a poem by Akachi Obijiaku
It was meant to be a group hang – not a visual bang
To the picturehouse opposite, in went my gang
Crusty floors and burnt popcorn made it more exciting
It was meant to be a break from our studies,
but it quickly turned to sexuality studies.
Was it Japanese? Was it Korean? It seemed hybrid
In anticipation and expectation, I fell in love with the lead
An exploration into Asian culture, I exclaimed.
But as my eyes fell on their raw bodies, I withheld.
A quick prayer to God, I mumbled.
Avoiding eye contact with my friends, I crumbled.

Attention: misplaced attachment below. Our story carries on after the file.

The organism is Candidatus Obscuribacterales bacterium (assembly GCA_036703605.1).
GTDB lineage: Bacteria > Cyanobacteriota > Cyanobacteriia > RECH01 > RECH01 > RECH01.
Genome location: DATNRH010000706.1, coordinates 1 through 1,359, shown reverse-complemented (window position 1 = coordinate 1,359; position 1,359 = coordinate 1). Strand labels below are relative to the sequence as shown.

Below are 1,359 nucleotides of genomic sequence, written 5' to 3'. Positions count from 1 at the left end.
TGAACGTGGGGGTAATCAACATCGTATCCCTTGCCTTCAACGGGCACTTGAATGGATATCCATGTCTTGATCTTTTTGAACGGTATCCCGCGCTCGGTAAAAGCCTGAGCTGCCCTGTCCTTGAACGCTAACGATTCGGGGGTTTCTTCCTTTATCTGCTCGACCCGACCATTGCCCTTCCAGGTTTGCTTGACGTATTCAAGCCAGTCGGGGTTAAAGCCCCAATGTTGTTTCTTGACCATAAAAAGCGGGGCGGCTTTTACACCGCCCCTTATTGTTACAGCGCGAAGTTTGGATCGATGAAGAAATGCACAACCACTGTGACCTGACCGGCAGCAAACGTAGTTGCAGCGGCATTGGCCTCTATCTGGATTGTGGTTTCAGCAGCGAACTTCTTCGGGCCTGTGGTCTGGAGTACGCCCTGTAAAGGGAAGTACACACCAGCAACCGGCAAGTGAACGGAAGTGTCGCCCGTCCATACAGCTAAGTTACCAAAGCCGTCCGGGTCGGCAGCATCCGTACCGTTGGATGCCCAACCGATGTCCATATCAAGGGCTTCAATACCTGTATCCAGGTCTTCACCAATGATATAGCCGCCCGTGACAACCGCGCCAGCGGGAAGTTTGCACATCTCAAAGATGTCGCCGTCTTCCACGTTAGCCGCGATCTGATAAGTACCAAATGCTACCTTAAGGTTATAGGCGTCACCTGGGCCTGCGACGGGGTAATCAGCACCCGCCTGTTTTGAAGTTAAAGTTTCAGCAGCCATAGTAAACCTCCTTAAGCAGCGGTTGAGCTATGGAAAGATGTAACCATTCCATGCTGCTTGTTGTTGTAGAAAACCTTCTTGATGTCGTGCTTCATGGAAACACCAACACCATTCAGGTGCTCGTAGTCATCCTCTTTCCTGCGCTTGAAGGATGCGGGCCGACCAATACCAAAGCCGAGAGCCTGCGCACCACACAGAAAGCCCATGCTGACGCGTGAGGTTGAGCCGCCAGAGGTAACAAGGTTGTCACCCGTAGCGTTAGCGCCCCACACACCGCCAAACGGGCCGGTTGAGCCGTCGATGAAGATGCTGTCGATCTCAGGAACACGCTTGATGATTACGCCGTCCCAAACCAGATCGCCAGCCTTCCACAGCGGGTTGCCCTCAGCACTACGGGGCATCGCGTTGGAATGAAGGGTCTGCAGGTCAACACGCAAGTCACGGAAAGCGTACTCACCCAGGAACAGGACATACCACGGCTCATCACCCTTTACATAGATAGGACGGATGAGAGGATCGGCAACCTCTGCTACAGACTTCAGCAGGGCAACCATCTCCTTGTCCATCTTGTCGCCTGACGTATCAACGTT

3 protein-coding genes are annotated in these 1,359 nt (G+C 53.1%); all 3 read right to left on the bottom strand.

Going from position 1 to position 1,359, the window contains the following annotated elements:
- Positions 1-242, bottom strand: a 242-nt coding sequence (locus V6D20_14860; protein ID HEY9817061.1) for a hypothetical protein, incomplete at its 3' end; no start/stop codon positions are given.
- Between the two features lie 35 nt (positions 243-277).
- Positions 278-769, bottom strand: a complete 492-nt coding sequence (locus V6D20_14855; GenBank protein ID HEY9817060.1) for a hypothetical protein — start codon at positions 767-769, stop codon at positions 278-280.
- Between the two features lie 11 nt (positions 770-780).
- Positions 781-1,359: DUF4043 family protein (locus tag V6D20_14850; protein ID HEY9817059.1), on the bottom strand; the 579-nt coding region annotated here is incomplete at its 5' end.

In a room full of glares, why did it feel so wrong?
Was this art – tearing the human essence apart?
I chewed louder, I perspired faster
The dim lights weren’t dim enough
I longed to turn off the lights in my own eyes
But the gang would smell my weakness –
call me a child and say I’m too mild.
So I stared on …
… to the raw oriental bodies on screen.
Critically acclaimed I was told,
doing things Hebrews, Romans, Jude, Timothy, Leviticus and all them all boys condemned.
I turn to my friend – blank expression –
Wanting to shake him with my multitude of questions:
What do I do? What does a little girl like me do?
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